One site, not far from Pennsylvania Avenue, which she put a hold on for a client, was $24,000 to rent one week, then $36,000 the next, she said. "Everyone knows that people are getting desperate," Mack said. "And because the economy's so bad, the events industry has been hit very, very hard. The inaugural is kind of the one shot the events industry has to help make up for December and what we think will be a bad spring."
Location costs vary widely. Reserving the National Building Museum for an event can run from $20,000 to $30,000, depending on the size and how much security will be needed. Union Station will run roughly $40,000 for an evening, according to its property manager. The Harman Center for the Arts declines to say what its booking fee is but says it will charge double for labor on Inauguration Day and the day before, which is Martin Luther King Jr. Day. Even so, its primary renter for Jan. 20 was thrilled to have scored that location.
The Creative Coalition stumbled onto the Harman Center after it could not reach the Historical Society, saw the $150,000 starting price for the Ronald Reagan Building and International Trade Center, and then visited another site that Executive Director Robin Bronk described as "feeling kind of a like a bus station, and smelling funny."
"It felt like one of those fairy tales," she said. "This one's too expensive; this one's too depressing; finally we found one that was just perfect."
At a lunch last week, members of the Special Event Sites Marketing Alliance were abuzz about who had booked what, but things are moving so quickly it's difficult even for those in the middle of it all to keep track.
"We're not very refined yet" in terms of having detailed plans for events, said Caroline Bedinger, president of the association of area executives who manage event planning for museums, mansions, historic homes and buildings, art galleries, ballrooms and other spaces. She is also events manager for the Folger Shakespeare Library, which is booked the night of Jan. 20 for the Bytes & Books Ball, being thrown by the National Coalition for Technology in Education and Training.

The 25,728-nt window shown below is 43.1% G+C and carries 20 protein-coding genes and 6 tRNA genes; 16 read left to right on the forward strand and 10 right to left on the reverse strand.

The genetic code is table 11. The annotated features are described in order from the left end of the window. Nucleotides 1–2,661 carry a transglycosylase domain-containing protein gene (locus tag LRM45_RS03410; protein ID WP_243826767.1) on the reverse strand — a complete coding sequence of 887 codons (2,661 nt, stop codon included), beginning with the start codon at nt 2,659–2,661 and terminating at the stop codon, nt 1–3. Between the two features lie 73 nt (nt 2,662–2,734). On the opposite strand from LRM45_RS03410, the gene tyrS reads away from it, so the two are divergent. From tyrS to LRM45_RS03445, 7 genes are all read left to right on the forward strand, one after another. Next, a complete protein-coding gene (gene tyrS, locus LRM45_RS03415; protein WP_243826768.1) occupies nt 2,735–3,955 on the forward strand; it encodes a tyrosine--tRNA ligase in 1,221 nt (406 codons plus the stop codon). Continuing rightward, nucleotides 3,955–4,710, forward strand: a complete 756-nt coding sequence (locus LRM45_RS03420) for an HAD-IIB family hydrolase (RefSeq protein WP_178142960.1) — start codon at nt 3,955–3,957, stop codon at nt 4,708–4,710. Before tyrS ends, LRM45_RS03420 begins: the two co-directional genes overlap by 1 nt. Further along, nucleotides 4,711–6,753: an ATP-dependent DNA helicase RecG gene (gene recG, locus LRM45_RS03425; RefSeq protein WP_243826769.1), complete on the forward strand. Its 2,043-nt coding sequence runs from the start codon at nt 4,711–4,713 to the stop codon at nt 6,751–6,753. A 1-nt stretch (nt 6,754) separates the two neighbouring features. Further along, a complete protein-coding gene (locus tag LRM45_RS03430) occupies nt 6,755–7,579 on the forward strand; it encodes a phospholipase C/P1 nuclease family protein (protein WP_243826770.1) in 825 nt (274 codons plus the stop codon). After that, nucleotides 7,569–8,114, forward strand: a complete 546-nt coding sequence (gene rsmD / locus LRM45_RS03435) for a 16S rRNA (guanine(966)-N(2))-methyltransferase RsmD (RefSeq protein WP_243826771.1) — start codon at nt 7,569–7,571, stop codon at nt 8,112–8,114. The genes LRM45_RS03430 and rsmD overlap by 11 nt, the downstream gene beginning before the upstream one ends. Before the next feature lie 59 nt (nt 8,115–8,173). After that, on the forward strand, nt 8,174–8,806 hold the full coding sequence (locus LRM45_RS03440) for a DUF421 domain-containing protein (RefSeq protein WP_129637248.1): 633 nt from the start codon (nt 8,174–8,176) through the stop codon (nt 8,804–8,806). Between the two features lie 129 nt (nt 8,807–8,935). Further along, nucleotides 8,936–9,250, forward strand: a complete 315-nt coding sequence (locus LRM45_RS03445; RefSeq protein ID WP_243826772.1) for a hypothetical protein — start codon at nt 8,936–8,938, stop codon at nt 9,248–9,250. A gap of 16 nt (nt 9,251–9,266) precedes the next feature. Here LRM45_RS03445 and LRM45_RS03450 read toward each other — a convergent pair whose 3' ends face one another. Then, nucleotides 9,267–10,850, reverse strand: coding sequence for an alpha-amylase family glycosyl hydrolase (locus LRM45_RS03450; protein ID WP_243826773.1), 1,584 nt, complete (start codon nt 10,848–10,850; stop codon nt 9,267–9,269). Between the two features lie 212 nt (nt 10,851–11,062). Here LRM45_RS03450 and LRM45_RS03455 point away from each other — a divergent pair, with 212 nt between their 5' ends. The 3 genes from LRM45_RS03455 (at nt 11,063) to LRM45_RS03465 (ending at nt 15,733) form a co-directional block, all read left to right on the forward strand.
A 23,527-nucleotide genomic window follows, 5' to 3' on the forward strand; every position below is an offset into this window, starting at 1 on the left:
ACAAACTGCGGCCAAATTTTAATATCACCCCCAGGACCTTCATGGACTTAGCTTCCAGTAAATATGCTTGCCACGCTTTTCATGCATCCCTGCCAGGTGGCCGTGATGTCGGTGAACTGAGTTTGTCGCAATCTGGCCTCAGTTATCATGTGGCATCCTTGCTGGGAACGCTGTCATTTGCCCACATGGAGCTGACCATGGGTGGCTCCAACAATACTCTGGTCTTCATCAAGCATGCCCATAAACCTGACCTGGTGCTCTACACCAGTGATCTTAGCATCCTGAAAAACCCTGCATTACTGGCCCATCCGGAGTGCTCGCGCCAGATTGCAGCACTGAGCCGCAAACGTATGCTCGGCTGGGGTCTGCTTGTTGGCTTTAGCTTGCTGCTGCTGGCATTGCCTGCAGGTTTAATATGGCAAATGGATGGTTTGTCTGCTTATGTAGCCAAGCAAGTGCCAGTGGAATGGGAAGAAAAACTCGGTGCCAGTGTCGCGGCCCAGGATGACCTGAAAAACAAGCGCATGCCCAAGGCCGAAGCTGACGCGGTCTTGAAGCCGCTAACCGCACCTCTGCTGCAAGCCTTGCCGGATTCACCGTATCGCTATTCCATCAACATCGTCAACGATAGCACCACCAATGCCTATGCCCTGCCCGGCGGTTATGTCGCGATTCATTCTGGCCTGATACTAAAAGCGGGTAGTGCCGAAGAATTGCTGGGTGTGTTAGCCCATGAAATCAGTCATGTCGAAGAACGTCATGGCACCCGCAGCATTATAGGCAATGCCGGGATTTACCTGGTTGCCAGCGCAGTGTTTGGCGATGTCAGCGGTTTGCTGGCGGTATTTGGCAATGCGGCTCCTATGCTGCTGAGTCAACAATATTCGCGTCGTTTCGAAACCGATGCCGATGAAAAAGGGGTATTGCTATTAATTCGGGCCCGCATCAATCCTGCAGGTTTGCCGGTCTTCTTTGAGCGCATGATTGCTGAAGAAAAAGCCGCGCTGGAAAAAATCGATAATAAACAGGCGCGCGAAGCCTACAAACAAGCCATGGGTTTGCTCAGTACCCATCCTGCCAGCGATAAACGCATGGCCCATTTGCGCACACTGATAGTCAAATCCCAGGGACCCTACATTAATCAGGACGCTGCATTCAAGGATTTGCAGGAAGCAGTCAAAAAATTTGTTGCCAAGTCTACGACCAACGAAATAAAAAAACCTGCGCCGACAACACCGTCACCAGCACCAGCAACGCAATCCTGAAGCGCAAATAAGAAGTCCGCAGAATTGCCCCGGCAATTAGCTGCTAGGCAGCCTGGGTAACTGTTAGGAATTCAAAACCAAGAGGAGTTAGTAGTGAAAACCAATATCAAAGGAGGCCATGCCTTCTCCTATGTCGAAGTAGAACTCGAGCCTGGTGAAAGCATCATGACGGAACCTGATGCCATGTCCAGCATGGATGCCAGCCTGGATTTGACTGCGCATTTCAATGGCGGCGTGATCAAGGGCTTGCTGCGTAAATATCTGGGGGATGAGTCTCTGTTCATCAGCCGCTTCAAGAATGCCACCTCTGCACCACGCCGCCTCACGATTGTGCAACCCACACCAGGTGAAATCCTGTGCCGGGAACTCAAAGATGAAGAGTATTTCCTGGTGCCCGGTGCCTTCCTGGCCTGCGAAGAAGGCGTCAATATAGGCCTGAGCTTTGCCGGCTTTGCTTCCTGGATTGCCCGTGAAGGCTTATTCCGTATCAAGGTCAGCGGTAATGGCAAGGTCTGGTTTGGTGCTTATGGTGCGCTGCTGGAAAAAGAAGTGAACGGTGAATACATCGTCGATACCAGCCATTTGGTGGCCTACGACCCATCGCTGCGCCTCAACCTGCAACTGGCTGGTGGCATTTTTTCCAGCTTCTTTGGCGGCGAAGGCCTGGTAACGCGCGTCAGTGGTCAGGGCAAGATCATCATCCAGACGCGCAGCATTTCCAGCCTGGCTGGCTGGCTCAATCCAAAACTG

"We're still trying to figure out what the hell's going on," said Bedinger, of the event-planning community.
D.C. event planner Traci Allen found herself in the enviable position of overseeing a bidding war that had erupted among groups looking to book one of the venues she represents, the Ultra Bar on F Street NW. "The pace has been incredibly busy," she said.
The region's newest convention center, the Gaylord National, is about 10 miles from downtown Washington and across the Potomac River in the new National Harbor complex. It still has plenty of room space available, and all or part of the restaurants, the main atrium space and smaller ballrooms can be reserved. Its main space, a 50,000-square-foot ballroom, has been booked for Jan. 19 for the Texas State Society's Black Tie & Boots ball, and the company is holding it in hopes that the official inaugural committee will want to have a ball there on the 20th.
For those who don't feel the urge to spend $100,000 for inaugural ball tickets, there is at least one prime location where they can take part in inaugural night festivities. The Newseum will be open from 5 to 11 p.m. for an inauguration party open the public. You just have to pay the regular museum admission price. But food and drinks aren't included.